In view of the foregoing, it will be appreciated that methods and systems implemented in accordance with various embodiments described herein may be applied in a variety of ways to improve upon prior delivery approaches. As discussed, the use of virtual addresses in the manner described herein can allow a receiving party 170 to maintain the privacy of its permanent physical address 172 and temporary physical address 174 when interacting with a sending party 110. In addition, articles 120 can be conveniently re-routed to a receiving party's 170 new physical address 176 by conveniently updating the mapping of the receiving party's 170 virtual address 178 to a new physical address 176.
Where applicable, various embodiments provided by the present disclosure can be implemented using hardware, software, or combinations of hardware and software. Also where applicable, the various hardware components and/or software components set forth herein can be combined into composite components comprising software, hardware, and/or both without departing from the spirit of the present disclosure. Where applicable, the various hardware components and/or software components set forth herein can be separated into sub-components comprising software, hardware, or both without departing from the spirit of the present disclosure. In addition, where applicable, it is contemplated that software components can be implemented as hardware components, and vice-versa.
Software in accordance with the present disclosure, such as program code and/or data, can stored on one or more computer readable mediums. It is also contemplated that software identified herein can be implemented using one or more general purpose or specific purpose computers and/or computer systems, networked and/or otherwise. Where applicable, the ordering of various steps described herein can be changed, combined into composite steps, and/or separated into sub-steps to provide features described herein.
The foregoing disclosure is not intended to limit the present invention to the precise forms or particular fields of use disclosed. It is contemplated that various alternate embodiments and/or modifications to the present invention, whether explicitly described or implied herein, are possible in accordance with the principles set forth herein. Accordingly, the scope of the invention is defined only by the claims.
|Cited Patent||Filing date||Publication date||Applicant||Title|
|US20020112014 *||Aug 2, 2001||Aug 15, 2002||Simon Bennett||Method and apparatus for a network independent short message delivery system|
|US20040083184||Jan 10, 2003||Apr 29, 2004||First Data Corporation||Anonymous card transactions|
|US20040167988 *||Dec 12, 2003||Aug 26, 2004||Johan Rune||Bridging between a Bluetooth scatternet and an Ethernet LAN|
|US20040228331 *||Mar 1, 2004||Nov 18, 2004||Hansen Per Flemming||Telecommunications network|
|US20050078620 *||May 27, 2004||Apr 14, 2005||Kumar Balachandran||Mobile-terminal gateway|
|US20050177437 *||Jun 28, 2001||Aug 11, 2005||Jonathan Ferrier||E-commerce system|
|US20050204060 *||May 22, 2003||Sep 15, 2005||Hajime Maekawa||Information processing system|
|US20060212549 *||Jun 27, 2005||Sep 21, 2006||Fujitsu Limited||IP address assigning method, VLAN changing device, VLAN changing system and quarantine process system|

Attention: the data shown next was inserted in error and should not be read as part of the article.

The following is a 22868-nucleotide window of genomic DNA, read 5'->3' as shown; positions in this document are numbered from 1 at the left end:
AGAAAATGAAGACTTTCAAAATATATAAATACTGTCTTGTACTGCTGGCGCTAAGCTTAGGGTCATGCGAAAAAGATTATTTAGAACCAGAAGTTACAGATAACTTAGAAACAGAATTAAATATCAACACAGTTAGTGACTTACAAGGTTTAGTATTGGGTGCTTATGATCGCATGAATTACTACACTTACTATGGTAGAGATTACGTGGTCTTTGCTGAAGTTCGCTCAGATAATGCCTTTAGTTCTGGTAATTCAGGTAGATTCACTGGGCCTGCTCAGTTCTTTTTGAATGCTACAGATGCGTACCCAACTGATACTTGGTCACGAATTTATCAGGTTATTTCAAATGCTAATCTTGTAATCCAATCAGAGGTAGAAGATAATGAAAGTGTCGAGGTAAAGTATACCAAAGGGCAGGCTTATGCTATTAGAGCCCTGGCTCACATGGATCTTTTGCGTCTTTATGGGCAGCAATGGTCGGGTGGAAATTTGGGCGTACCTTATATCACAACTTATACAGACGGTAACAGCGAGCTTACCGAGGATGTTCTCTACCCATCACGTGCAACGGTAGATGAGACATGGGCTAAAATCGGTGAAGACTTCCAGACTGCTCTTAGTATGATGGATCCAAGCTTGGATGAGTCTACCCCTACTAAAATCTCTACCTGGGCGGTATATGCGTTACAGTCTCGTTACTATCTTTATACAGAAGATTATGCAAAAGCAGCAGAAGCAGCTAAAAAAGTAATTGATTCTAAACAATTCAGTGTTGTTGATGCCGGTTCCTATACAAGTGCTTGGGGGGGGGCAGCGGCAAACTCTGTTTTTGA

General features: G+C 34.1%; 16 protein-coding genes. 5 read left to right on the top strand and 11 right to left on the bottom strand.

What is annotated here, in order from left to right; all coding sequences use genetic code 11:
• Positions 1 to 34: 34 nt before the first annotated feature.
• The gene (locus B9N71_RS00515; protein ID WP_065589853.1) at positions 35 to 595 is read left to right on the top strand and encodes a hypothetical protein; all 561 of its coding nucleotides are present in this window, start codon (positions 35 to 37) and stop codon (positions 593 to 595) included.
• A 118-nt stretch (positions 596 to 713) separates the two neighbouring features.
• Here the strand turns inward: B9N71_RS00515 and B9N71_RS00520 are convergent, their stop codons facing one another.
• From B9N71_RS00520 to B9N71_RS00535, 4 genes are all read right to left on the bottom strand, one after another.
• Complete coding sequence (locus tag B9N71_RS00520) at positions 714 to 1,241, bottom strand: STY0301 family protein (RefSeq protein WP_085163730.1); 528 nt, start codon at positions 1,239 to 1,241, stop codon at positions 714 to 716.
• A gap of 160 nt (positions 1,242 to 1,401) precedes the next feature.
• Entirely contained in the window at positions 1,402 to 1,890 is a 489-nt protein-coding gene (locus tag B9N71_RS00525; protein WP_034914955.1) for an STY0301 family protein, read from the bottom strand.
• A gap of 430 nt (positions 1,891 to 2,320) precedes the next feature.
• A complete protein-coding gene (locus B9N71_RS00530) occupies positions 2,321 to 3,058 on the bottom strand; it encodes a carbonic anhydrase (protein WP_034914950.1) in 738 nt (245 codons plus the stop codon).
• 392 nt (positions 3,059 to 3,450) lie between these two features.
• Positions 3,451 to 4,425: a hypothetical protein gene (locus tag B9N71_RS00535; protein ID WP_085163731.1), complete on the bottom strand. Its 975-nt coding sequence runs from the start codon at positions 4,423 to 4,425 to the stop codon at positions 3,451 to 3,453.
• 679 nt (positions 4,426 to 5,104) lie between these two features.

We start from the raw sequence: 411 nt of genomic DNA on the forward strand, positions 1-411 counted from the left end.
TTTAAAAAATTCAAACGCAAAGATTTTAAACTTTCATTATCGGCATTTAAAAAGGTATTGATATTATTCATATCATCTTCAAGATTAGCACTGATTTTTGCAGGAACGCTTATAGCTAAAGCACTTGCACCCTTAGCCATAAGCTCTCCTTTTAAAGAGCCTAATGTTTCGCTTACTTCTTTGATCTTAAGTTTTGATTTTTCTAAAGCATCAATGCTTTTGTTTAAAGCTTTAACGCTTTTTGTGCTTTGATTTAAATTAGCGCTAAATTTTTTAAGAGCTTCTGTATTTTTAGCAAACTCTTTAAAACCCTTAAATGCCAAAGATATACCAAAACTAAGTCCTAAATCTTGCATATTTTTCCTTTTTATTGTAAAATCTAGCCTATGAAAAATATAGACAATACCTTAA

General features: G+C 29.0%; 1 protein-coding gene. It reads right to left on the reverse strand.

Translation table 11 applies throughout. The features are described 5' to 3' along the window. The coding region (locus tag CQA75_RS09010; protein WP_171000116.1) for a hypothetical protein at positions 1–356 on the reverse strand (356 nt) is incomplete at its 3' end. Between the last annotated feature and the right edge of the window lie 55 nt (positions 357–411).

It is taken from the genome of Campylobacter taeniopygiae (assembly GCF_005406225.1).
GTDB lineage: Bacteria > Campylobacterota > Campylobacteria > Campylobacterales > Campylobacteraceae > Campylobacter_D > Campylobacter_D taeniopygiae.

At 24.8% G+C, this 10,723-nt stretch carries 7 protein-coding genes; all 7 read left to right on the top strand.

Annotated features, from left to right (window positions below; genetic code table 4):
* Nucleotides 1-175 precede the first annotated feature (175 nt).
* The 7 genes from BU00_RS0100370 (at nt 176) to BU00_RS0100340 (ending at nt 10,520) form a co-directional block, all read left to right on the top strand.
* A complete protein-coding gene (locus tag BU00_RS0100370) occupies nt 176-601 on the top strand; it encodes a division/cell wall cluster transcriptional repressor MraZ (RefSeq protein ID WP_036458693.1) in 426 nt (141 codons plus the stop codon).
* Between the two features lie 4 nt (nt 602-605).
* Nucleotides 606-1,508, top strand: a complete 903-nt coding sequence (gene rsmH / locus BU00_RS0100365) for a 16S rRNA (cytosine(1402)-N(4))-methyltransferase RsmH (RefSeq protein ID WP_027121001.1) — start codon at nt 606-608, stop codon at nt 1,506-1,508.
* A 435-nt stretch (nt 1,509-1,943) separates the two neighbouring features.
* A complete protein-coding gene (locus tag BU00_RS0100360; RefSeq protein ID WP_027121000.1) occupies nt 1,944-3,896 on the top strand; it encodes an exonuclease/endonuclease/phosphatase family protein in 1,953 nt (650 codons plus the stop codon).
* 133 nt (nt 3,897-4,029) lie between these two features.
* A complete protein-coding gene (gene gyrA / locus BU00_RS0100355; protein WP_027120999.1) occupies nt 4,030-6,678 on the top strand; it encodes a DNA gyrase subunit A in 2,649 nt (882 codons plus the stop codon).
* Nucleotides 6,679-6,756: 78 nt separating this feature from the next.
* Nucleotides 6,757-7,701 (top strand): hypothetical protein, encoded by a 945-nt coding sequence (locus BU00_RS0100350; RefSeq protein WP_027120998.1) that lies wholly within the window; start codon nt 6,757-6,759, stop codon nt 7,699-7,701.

|US20060218252 *||Mar 22, 2005||Sep 28, 2006||Cisco Technology, Inc., A Corporation Of California||Remote survivable DHCP for a DHCP relay agent|
|US20060218296 *||Mar 8, 2005||Sep 28, 2006||Sumner Terence E||Method and apparatus for providing a stand-alone wireless web service|
|US20070027964 *||Jul 28, 2005||Feb 1, 2007||Allan Herrod||System and method for rapid deployment of network appliances and infrastructure devices|
|US20070094361 *||Oct 25, 2005||Apr 26, 2007||Oracle International Corporation||Multipath routing process|
|US20070094475 *||Oct 20, 2005||Apr 26, 2007||Bridges Jeffrey T||Caching memory attribute indicators with cached memory data field|
|US20080028081 *||May 19, 2004||Jan 31, 2008||Jorg Bruss||Technique for Handling Initiation Requests|
|1||"Barcode-Wikipedia, the free encyclopedia," http://en.wikipedia.org/wiki/Barcode, Mar. 7, 2006 (6 pages).|
|2||"Designing Letter and Reply Mail," United States Postal Service, Publication 25, http://pe.usps.gov/cpim/ftp/pubs/Pub25/pub25.pdf, Jul. 2003 (141 pages).|
|3||"Postal Service 'Premium Forwarding Service' Now Available," United States Postal Service, Postal News, Aug. 8, 2005 (2 pages).|
|4||"Postnet-Wikipedia, the free encyclopedia," http://en.wikipedia.org/wiki/POSTNET, Mar. 3, 2006 (2 pages).|
|5||"Take your mailbox with you!" United States Postal Service, Publication 615, Aug. 2005 (1 page).|
|6||"Barcode—Wikipedia, the free encyclopedia," http://en.wikipedia.org/wiki/Barcode, Mar. 7, 2006 (6 pages).|
|7||"Postal Service ‘Premium Forwarding Service’ Now Available," United States Postal Service, Postal News, Aug. 8, 2005 (2 pages).|
|8||"Postnet—Wikipedia, the free encyclopedia," http://en.wikipedia.org/wiki/POSTNET, Mar. 3, 2006 (2 pages).|
|Citing Patent||Filing date||Publication date||Applicant||Title|
|US9009859 *||Aug 31, 2013||Apr 14, 2015||Mapmyid, Inc.||Address exchange system and methods|
|US20120011068 *||Jan 12, 2012||United States Postal Service||System and method of electronic and physical mail categorization and targeted delivery|
|US20140075580 *||Aug 31, 2013||Mar 13, 2014||MapMyld, Inc.||Address Exchange System and Methods|
|U.S. Classification||370/399, 370/392, 370/389|
|International Classification||H04L12/56, H04L12/28|